Other items of interest at this meeting will be a final vote on the city’s new Anti-Panhandling Ordinance, a motion by Council Rita Mercier that the “City manger” (e.g., the city-owned, life sized, Nativity diorama) be returned to JFK Plaza next Christmas (this year, it’s set up in front of St. Anne’s Church on Merrimack Street). Also, the council will vote to go into executive session to discuss the appeal of the zoning board of appeals denial of a proposal to place a methadone clinic on Stedman Street.
This Thursday was the first trash day in my neighborhood since the city’s contractor delivered our big green recycling bins. They aren’t to be used until January, but some people didn’t get the word and had the green bins curbside this week. Because it’s in my neighborhood, I know some of the residents who live in these houses. They were a combination of new city residents but also current and retired municipal employees. In a blog post I wrote on this, a commentor raised a concern about what else people might put into the recycling container given its size and cover and wondered what the city’s plan is to prevent that kind of abuse from occurring.
Mayor’s Holiday Party
Jen Myers has an excellent report on Thursday night’s holiday party in the Mayor’s Reception Room at City Hall to which all residents were invited.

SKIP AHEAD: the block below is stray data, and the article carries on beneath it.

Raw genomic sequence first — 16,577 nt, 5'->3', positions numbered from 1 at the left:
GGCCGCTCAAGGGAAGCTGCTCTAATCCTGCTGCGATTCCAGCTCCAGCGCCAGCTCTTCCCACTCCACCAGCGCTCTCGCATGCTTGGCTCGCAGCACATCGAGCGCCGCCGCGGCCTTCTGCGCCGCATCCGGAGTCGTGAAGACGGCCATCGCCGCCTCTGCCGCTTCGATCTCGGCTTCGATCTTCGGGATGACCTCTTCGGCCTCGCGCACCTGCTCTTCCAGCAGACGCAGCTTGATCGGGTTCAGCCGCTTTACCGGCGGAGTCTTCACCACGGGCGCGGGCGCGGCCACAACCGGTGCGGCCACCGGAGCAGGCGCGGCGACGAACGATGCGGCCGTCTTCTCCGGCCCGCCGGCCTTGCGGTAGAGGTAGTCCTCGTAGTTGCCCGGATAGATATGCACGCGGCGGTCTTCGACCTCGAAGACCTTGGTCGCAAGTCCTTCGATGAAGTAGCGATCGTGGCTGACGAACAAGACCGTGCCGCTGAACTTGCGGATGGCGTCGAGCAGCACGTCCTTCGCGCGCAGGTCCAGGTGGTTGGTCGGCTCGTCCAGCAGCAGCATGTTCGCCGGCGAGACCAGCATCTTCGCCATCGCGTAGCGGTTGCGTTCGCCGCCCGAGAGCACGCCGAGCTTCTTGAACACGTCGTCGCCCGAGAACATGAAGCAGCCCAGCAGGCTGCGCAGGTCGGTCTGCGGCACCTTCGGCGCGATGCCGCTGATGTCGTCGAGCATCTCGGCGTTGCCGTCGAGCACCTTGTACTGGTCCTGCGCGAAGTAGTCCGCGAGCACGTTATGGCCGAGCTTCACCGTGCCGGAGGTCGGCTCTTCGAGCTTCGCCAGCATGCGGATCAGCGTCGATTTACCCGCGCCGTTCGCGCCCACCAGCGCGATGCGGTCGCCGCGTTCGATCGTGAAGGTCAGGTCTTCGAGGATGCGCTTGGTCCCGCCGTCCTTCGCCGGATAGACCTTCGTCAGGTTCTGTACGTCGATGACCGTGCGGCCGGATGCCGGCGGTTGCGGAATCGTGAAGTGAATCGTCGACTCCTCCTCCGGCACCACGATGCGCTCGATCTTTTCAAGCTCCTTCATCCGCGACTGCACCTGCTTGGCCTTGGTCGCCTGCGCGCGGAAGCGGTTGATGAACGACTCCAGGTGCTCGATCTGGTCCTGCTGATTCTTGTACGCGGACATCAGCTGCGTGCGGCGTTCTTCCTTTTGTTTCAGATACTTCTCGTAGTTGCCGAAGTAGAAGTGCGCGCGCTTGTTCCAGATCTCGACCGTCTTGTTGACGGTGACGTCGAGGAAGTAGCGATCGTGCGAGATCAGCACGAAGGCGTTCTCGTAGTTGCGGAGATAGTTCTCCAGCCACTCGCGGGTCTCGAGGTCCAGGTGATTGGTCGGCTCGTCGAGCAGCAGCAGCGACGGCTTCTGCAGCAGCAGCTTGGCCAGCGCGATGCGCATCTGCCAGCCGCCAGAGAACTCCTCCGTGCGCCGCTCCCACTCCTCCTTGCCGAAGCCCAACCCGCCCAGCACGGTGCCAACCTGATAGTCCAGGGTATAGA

Nelson Mandela Memorial in Lowell
The African Cultural Council of Greater Lowell in cooperation with the Lowell Community Charter Public School held a wonderful celebration of the life of Nelson Mandela on Friday night complete with speeches, music and dancing. I wrote a report with some photos on Friday night. State Senator Eileen Donoghue and Mayor Murphy spoke at the event, but City Councilor Rita Mercier was the only other local elected official to attend.
Lowell Social Media Conference
The co-authors of Learning Lowell each did a post on the December 7, 2013 Lowell Social Media Conference. Aurora covered the discussion of Twitter, video and other social media tools while Chris reviewed the discussion about social media’s role in local politics.
“Have you seen the Globe today?”
There are a couple of items related to Lowell either directly or indirectly in today’s Globe. A major article suggests that Charles Dickens may have gotten the idea (and some of the content) for “A Christmas Carol” from a story written by the mill girls of Lowell in their “Lowell Offering” journal. Dickens had visited Lowell the year before he wrote about Scrooge and Cratchit and he left the city with a pile of the mill girl created magazines, one of which included a story about Christmas ghosts and other things that would be familiar to fans of “A Christmas Carol.”
Another story explains how bicycles have become a new battleground in the country’s culture wars, with conservatives routinely using bikes and pro-bike policies as emblematic of liberal excess. This is not news to anyone who has followed the ongoing commentary by some in Lowell that is dismissive or contemptuous of pro-bicycle policies being pursued by the city.
Finally, a Globe editorial promotes a recent study by the National Endowment for the Arts which found that “the arts and culture sector contributed a whopping $504 billion to the American economy in 2011.” More evidence that Lowell is on the right path of economic development for downtown.